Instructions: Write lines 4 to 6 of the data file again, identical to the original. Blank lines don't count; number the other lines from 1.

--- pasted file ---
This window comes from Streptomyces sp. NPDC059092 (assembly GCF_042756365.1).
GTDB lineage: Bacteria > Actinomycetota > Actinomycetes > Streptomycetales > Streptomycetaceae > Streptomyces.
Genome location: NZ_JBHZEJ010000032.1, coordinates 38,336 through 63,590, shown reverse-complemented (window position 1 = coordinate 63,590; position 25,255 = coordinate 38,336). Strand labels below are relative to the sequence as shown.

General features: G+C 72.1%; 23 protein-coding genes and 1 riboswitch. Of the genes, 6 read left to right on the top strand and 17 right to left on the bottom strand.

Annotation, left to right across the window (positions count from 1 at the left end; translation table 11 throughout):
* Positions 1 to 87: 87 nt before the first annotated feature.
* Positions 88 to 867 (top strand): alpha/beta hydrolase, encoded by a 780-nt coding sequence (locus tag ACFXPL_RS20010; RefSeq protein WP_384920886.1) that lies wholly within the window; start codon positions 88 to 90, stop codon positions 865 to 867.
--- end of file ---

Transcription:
General features: G+C 72.1%; 23 protein-coding genes and 1 riboswitch. Of the genes, 6 read left to right on the top strand and 17 right to left on the bottom strand.

Annotation, left to right across the window (positions count from 1 at the left end; translation table 11 throughout):
* Positions 1 to 87: 87 nt before the first annotated feature.